Discovering Near Symmetry in Graphs

Maria Fox, Derek Long, Julie Porteous

Symmetry is a widespread phenomenon that can offer opportunities for powerful exploitation in areas as diverse as molecular chemistry, pure mathematics, circuit design, biology and architecture. Graphs are an abstract way to represent relational structures. The search for symmetry in many contexts can thus be reduced to the attempt to find graph automorphisms. Brendan McKay's {\sc Nauty} system is an example of one of the highly successful products of research into this task. Erd\H{o}s and R\'{e}nyi showed that almost all large graphs are asymmetric, but it is readily observed that many graphs representing structures of real interest contain symmetry. Even more graphs are {\em nearly} symmetric, in the sense that to each graph there is a closely similar graph that is symmetric. In this paper we explore the problem of finding near symmetries in graphs and describe the techniques we are developing for performing this task.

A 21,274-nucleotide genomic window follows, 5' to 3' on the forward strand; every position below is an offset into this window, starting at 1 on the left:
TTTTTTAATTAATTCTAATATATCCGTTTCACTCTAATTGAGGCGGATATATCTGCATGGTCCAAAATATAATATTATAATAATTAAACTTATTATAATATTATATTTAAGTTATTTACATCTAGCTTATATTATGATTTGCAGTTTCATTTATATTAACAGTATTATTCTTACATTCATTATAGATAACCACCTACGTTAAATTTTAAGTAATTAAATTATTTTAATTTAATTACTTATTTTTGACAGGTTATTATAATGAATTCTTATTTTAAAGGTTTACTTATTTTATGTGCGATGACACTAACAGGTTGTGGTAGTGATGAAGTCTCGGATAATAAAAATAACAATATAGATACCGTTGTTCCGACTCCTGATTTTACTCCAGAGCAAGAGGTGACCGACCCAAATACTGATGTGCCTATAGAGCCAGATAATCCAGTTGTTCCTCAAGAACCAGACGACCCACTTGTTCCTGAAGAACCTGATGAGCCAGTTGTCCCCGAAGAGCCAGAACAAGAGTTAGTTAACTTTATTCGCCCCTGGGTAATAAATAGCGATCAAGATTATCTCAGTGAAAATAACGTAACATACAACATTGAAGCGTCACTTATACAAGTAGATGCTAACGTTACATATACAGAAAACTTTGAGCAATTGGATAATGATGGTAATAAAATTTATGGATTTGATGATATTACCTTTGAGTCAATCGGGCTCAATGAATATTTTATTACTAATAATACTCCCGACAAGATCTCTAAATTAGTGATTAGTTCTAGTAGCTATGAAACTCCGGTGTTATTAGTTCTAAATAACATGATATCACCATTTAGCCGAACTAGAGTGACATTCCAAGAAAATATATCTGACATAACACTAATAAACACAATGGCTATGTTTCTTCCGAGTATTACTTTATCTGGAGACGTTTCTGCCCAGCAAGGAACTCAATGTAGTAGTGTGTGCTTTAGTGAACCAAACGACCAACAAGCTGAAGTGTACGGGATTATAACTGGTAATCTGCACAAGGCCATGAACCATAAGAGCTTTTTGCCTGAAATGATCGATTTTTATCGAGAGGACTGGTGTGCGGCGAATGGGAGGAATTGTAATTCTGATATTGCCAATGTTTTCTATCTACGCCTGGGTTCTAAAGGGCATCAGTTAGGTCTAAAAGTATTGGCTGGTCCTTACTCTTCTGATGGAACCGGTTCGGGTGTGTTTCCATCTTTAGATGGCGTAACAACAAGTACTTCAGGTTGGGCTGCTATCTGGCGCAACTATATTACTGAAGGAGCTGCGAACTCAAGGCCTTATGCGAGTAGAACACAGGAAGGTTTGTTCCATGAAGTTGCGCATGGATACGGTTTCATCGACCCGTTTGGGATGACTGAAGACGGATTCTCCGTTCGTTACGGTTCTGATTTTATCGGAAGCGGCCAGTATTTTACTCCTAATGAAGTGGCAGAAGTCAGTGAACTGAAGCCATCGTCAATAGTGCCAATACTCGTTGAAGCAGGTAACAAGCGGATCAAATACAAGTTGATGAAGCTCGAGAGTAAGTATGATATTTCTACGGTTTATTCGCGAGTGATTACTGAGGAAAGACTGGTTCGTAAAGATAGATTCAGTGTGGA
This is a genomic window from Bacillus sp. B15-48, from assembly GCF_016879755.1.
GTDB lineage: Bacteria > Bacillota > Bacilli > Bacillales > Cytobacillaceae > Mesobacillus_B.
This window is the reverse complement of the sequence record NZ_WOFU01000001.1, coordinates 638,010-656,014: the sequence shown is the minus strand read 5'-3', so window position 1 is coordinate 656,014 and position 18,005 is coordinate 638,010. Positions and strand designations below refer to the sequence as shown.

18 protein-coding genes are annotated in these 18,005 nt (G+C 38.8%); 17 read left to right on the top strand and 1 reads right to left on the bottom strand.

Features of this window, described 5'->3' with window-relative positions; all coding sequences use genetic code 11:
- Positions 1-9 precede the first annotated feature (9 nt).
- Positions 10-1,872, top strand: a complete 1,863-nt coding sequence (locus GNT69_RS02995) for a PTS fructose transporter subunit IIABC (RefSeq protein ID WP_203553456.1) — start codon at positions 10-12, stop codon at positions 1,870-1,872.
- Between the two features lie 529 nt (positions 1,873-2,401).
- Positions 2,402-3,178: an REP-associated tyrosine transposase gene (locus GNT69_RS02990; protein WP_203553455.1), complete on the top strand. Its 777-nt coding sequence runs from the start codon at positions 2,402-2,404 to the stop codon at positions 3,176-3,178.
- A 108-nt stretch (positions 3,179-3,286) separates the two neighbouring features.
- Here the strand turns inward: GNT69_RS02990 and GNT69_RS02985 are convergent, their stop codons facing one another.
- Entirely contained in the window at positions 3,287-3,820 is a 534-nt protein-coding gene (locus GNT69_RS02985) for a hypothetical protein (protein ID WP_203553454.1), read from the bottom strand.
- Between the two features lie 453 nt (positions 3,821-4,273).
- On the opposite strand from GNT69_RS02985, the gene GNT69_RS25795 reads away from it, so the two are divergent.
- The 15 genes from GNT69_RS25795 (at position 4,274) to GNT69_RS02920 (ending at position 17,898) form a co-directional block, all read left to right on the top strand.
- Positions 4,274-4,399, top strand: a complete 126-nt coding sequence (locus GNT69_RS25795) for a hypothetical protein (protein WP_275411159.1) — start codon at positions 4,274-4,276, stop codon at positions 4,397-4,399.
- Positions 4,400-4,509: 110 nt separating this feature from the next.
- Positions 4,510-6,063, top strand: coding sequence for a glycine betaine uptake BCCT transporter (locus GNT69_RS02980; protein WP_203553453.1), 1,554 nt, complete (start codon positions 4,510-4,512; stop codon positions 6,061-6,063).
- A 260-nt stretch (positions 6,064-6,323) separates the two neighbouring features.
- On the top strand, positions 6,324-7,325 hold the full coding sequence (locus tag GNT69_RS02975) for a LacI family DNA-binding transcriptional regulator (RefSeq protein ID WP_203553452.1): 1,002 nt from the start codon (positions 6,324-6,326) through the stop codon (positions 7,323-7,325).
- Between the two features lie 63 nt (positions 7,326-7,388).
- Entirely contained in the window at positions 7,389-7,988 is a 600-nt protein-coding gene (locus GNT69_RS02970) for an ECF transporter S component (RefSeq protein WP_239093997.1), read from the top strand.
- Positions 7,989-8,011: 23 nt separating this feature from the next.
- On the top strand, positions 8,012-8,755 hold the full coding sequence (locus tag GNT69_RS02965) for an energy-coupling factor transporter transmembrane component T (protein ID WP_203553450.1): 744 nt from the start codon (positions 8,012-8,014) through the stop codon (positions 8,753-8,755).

Subjects: 3. Automated Reasoning; 15.7 Search

Submitted: Apr 24, 2007


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